The double center of gravity in Durkheim's symbol theory: Bringing the symbolism of the body back in
David Bourget (Western Ontario)
David Chalmers (ANU, NYU)
Rafael De Clercq
Jack Alan Reynolds
Learn more about PhilPapers
Sociological Theory 15 (3):294-306 (1997)
By studying Durkheim through a Schopenhauerian lens, the one-sidedly cognitivist and functionalist reception of his social theory can be balanced. Durkheim explicitly rejected such monistic interpretations. His dialectical approach was always aimed at an essentially dualistic perception of man and society, wherein the lower pole, the individual, is central. In Durkheim's symbol theory, this position leads to two kinds of symbols: those that are bound to the human body, here called "this and that" symbols, and those people can choose freely, here called "this for that" symbols. This twofold symbol theory can already be found in medieval philosophy (e.g. Dante Alighieri) as well as in the work of Paul Ricoeur. For Durkheim the human person is the symbol par excellence. By implication the rituals in which the person is (re)constructed, that is the rites of passage, should be central. The interpretation here opens up new perspectives for a more psychological interpretation of Durkheim's sociology
|Keywords||No keywords specified (fix it)|
|Categories||categorize this paper)|
Setup an account with your affiliations in order to access resources via your University's proxy server
Configure custom proxy (use this if your affiliation does not provide a proxy)
|Through your library|
References found in this work BETA
No references found.
Citations of this work BETA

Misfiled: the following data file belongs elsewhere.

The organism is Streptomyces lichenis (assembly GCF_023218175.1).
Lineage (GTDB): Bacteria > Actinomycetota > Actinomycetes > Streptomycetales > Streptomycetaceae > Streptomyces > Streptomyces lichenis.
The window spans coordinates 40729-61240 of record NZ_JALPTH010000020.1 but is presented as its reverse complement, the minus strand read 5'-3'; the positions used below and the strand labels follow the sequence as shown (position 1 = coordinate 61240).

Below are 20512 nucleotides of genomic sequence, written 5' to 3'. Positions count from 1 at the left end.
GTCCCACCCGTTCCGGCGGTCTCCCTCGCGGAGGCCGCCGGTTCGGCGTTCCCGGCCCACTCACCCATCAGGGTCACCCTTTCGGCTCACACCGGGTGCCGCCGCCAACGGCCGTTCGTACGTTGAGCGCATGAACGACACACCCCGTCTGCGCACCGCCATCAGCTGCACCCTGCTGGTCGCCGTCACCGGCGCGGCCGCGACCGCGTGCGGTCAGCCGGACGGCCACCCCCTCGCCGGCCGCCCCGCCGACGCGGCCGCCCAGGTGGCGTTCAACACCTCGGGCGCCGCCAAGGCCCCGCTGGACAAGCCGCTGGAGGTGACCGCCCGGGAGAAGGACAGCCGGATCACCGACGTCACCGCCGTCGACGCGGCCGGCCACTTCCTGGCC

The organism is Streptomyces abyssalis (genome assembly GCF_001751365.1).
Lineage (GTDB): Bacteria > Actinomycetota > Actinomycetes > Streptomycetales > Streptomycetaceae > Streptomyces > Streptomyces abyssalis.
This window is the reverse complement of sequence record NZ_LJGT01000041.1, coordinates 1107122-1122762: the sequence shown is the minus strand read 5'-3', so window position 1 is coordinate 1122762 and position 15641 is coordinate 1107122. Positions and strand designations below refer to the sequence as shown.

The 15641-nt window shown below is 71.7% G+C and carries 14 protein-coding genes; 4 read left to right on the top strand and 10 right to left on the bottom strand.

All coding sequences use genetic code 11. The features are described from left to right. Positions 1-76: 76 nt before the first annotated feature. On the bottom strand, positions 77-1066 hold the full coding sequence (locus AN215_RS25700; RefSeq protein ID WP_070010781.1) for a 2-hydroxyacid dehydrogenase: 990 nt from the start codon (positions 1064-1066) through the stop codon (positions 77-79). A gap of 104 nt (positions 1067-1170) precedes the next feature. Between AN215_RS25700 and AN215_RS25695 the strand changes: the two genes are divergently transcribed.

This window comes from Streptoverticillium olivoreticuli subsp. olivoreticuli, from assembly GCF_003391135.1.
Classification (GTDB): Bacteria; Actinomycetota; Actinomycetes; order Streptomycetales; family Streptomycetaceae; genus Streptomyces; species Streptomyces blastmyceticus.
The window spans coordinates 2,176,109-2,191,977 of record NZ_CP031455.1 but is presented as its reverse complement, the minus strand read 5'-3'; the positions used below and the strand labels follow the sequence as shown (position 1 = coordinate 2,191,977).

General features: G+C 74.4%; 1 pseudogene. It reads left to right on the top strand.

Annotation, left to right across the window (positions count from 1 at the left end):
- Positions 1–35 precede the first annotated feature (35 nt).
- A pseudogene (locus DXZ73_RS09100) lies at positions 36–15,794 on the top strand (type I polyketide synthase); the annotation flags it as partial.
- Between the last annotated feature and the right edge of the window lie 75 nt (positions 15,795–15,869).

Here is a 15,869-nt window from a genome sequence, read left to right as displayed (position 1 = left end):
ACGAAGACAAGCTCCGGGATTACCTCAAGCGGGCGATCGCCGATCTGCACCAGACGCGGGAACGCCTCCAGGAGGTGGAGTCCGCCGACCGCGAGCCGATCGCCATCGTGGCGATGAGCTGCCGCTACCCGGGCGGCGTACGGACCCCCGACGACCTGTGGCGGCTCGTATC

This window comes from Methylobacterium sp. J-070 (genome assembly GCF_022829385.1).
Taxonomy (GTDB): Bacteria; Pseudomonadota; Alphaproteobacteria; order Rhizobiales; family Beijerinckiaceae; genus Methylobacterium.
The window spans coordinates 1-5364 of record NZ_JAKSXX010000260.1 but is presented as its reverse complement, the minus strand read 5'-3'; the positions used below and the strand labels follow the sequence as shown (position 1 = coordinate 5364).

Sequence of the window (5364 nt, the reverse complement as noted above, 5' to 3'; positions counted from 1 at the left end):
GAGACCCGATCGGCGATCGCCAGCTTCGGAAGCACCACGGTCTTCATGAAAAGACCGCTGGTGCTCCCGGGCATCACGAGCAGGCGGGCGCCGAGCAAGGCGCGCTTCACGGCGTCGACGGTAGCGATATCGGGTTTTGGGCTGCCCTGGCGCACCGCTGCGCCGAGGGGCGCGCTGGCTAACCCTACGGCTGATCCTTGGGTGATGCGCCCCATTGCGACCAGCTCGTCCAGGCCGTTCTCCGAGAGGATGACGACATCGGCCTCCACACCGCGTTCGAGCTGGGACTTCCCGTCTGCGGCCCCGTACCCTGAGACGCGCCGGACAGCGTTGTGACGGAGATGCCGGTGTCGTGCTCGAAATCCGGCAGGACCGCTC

No citations found.
Similar books and articles
Bernard B. Berk (2006). Macro-Micro Relationships in Durkheim's Analysis of Egoistic Suicide. Sociological Theory 24 (1):58 - 80.
Mustafa Emirbayer (1996). Useful Durkheim. Sociological Theory 14 (2):109-130.
John Rundell (2006). Durkheim and the Reflexive Condition of Modernity. Critical Horizons 7 (1):179-206.
Charles C. Lemert (2006). Durkheim's Ghosts: Cultural Logics and Social Things. Cambridge University Press.
Emile Durkheim (1986). Durkheim on Politics and the State. Stanford University Press.
Ernest Wallwork (1985). Sentiment and Structure: A Durkheimian Critique of Kohlberg's Moral Theory. Journal of Moral Education 14 (2):87-101.
Anne Warfield Rawls (1997). Durkheim and Pragmatism: An Old Twist on a Contemporary Debate. Sociological Theory 15 (1):5-29.
Gianfranco Poggi (2000). Durkheim. Oxford University Press.
R. Keith Sawyer (2002). Durkheim's Dilemma: Toward a Sociology of Emergence. Sociological Theory 20 (2):227-247.
Added to index2009-01-28
Total downloads7 ( #209,687 of 1,410,465 )
Recent downloads (6 months)1 ( #177,872 of 1,410,465 )
How can I increase my downloads?